The Rock Accelerator offers HBS students the opportunity to grow their business faster, while connecting with like-minded entrepreneurs. Shana Hoffman (NC), co-founder of the Rock Award-winning start-up CareSolver, considers the value of the Accelerator.
Over the past few years, HBS has increased its commitment to supporting the entrepreneurial interests of MBA students through a variety of programs – including the Rock Accelerator. The accelerator program selects approximately ten teams from a pool of applicants each term (around seventy five applicants for the spring term) and provides them with a $5000 award, along with a variety of other benefits and access to support resources to help them with the current stage of their venture. Ventures run the gamut from the idea stage through beta testing, to advanced products ready for the marketplace. However, all teams must be working on or almost have completed a minimum viable product to use in their market testing.
The program focuses on selecting teams who, over the course of the ten week program, can use the award money to buy learning from the market by testing their minimum viable product. This aligns with best practices espoused by Eric Ries in his well-known book, The Lean Startup. Teams must conduct hypothesis-driven tests in the market to inform their decision on whether to proceed with the venture, pivot on their idea, or disband their original concept and move in an entirely different direction.
Clearly, the financial value of the award is significant for lean startups. But there is more to it than just a monetary boost. The program provides teams with a peer network ready and willing to engage on their challenges, and to share their learnings. Having a group of peers who are all aspiring entrepreneurs, and who are all wrestling with the associated trials and tribulations, is valuable in helping teams with a range of questions – anything from how much equity to offer to a technical co-founder to how to manage interns or whether to apply to an accelerator. In addition, the peer network creates a great sounding board for students who are juggling the pressures of starting a company with the day-to-day stresses of the MBA program.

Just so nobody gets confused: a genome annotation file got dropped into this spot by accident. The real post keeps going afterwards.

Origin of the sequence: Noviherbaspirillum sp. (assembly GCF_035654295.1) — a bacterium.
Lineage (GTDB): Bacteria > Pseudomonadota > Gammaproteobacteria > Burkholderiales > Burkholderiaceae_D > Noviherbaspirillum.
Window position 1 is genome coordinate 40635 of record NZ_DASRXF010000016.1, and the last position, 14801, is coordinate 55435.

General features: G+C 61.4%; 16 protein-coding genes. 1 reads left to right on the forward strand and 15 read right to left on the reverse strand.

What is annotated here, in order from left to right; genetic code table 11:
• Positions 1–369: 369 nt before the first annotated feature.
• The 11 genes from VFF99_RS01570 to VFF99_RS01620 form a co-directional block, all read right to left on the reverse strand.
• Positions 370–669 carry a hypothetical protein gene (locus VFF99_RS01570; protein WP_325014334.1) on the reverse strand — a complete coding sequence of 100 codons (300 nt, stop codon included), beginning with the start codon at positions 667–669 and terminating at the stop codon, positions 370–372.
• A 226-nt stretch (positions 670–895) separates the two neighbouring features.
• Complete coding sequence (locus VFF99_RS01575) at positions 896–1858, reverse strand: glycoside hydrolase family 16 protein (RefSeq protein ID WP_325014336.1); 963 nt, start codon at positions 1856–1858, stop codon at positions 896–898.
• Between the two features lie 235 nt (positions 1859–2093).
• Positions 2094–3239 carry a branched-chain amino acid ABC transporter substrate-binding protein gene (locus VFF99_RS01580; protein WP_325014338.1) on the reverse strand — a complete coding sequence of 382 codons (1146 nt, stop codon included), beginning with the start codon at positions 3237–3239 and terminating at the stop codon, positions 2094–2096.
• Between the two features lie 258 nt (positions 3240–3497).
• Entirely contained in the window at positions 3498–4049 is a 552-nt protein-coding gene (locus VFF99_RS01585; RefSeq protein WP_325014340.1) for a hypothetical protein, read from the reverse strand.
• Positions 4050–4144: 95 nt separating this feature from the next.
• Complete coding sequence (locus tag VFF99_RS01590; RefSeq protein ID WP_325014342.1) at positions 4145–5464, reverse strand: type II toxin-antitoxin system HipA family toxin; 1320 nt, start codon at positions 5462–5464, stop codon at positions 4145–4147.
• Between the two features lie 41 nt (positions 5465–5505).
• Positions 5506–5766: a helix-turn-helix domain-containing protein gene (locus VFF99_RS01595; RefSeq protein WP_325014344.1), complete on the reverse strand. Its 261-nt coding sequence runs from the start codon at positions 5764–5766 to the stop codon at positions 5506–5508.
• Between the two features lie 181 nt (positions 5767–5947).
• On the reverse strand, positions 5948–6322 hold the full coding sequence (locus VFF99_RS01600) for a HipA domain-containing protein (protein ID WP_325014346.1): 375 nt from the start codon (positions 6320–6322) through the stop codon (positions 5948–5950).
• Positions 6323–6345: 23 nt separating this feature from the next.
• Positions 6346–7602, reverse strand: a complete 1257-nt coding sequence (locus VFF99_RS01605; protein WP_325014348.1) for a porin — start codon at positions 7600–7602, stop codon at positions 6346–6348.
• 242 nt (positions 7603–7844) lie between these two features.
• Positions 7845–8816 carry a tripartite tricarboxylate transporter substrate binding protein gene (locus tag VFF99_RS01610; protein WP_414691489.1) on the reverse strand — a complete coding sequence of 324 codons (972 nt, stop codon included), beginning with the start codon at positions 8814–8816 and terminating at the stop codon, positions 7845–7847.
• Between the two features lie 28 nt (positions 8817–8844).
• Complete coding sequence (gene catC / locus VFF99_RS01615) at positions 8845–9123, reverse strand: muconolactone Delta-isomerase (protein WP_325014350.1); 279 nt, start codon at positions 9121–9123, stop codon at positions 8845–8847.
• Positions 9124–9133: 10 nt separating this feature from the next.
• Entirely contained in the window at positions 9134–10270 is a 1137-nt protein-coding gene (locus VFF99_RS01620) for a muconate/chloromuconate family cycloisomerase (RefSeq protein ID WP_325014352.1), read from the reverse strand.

To stimulate these conversations, the program holds formal feedbacks clinics, during which teams present open questions on their ventures to the group. During a recent feedback clinic, one team presented their SAAS (software as a service) company’s proposed revenue models. In addition to receiving feedback from the group on the benefits and drawbacks of a referral-based model versus a paid monthly subscription model, they walked away with a list of additional contacts in and around the HBS community who have relevant experience in monetizing SAAS-based businesses. While these sessions are a great forum to help the teams get feedback, the follow-up conversations after the session are where the deeper problem solving happens, and where vital connections are made.
In addition to the peer network, the accelerator also provides each of the teams with one or more mentors. Mentors range from successful entrepreneurs and industry experts to venture capitalists from Harvard and the greater Boston community. In order to pair mentors with teams, teams participate in a mentor matching night – an entrepreneurial “speed-date” where each team pitches to all of the potential mentors. This process in itself helps teams crystallize and succinctly express the unmet market need they are trying to solve – and gives them a chance to explain why they are well-positioned to develop their proposed solution. Mentors and teams then select who they would like to work with throughout the ten week program and beyond.
Overall, the Rock Accelerator program provides valuable opportunities for teams to go through many of the required steps, and to answer questions that will be required in seeking either formal or informal investment and pushing their venture forward. By creating programs such as the accelerator, HBS has created a powerful sense of community among entrepreneurially-minded students. We can now look forward to the longer term impact of the Accelerator, as students pursue entrepreneurship as a career opportunity post-MBA.
Shana Hoffman (NC) and Arick Morton (NC) are co-founders of CareSolver (www.caresolver.com) a healthcare technology company focused on helping informal caregivers of elderly loved ones manage and coordinate their loved ones’ care more effectively. CareSolver was recently selected to participate in the spring term of the Rock Accelerator.